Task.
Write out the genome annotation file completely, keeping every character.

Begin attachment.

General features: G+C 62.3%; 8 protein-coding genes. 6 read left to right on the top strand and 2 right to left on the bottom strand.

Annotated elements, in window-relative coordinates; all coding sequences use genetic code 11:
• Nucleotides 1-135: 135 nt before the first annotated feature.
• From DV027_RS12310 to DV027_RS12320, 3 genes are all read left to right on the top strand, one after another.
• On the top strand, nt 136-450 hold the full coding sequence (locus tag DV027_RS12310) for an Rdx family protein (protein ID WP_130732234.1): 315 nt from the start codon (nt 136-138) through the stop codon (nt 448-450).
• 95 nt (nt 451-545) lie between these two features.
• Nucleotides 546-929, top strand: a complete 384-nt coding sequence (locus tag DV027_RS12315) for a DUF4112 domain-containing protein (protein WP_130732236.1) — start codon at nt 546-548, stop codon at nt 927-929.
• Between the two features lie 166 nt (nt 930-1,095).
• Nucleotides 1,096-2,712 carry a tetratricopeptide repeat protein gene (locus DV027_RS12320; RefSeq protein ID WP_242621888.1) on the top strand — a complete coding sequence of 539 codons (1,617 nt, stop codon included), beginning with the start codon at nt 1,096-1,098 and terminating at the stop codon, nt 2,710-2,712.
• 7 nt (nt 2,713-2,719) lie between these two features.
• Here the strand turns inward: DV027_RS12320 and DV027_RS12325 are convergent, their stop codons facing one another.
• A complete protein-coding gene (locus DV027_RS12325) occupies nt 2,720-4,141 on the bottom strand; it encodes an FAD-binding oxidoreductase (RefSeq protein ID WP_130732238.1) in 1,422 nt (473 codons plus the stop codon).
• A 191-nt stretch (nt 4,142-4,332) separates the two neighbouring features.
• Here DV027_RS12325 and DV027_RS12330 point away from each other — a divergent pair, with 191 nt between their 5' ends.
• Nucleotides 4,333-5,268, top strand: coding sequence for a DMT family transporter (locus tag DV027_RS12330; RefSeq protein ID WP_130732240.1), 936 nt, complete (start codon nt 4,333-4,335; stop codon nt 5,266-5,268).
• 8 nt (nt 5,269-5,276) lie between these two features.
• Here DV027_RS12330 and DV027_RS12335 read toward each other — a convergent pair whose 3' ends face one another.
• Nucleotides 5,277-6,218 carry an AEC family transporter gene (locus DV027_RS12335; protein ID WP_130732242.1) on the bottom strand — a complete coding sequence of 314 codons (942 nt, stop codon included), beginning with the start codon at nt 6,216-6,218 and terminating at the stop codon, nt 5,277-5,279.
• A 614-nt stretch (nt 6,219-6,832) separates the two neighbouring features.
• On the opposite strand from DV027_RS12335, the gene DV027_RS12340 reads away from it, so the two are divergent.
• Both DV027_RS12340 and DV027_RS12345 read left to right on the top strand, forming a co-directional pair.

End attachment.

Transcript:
General features: G+C 62.3%; 8 protein-coding genes. 6 read left to right on the top strand and 2 right to left on the bottom strand.

Annotated elements, in window-relative coordinates; all coding sequences use genetic code 11:
• Nucleotides 1-135: 135 nt before the first annotated feature.
• From DV027_RS12310 to DV027_RS12320, 3 genes are all read left to right on the top strand, one after another.
• On the top strand, nt 136-450 hold the full coding sequence (locus tag DV027_RS12310) for an Rdx family protein (protein ID WP_130732234.1): 315 nt from the start codon (nt 136-138) through the stop codon (nt 448-450).
• 95 nt (nt 451-545) lie between these two features.
• Nucleotides 546-929, top strand: a complete 384-nt coding sequence (locus tag DV027_RS12315) for a DUF4112 domain-containing protein (protein WP_130732236.1) — start codon at nt 546-548, stop codon at nt 927-929.
• Between the two features lie 166 nt (nt 930-1,095).
• Nucleotides 1,096-2,712 carry a tetratricopeptide repeat protein gene (locus DV027_RS12320; RefSeq protein ID WP_242621888.1) on the top strand — a complete coding sequence of 539 codons (1,617 nt, stop codon included), beginning with the start codon at nt 1,096-1,098 and terminating at the stop codon, nt 2,710-2,712.
• 7 nt (nt 2,713-2,719) lie between these two features.
• Here the strand turns inward: DV027_RS12320 and DV027_RS12325 are convergent, their stop codons facing one another.
• A complete protein-coding gene (locus DV027_RS12325) occupies nt 2,720-4,141 on the bottom strand; it encodes an FAD-binding oxidoreductase (RefSeq protein ID WP_130732238.1) in 1,422 nt (473 codons plus the stop codon).
• A 191-nt stretch (nt 4,142-4,332) separates the two neighbouring features.
• Here DV027_RS12325 and DV027_RS12330 point away from each other — a divergent pair, with 191 nt between their 5' ends.
• Nucleotides 4,333-5,268, top strand: coding sequence for a DMT family transporter (locus tag DV027_RS12330; RefSeq protein ID WP_130732240.1), 936 nt, complete (start codon nt 4,333-4,335; stop codon nt 5,266-5,268).
• 8 nt (nt 5,269-5,276) lie between these two features.
• Here DV027_RS12330 and DV027_RS12335 read toward each other — a convergent pair whose 3' ends face one another.
• Nucleotides 5,277-6,218 carry an AEC family transporter gene (locus DV027_RS12335; protein ID WP_130732242.1) on the bottom strand — a complete coding sequence of 314 codons (942 nt, stop codon included), beginning with the start codon at nt 6,216-6,218 and terminating at the stop codon, nt 5,277-5,279.
• A 614-nt stretch (nt 6,219-6,832) separates the two neighbouring features.
• On the opposite strand from DV027_RS12335, the gene DV027_RS12340 reads away from it, so the two are divergent.
• Both DV027_RS12340 and DV027_RS12345 read left to right on the top strand, forming a co-directional pair.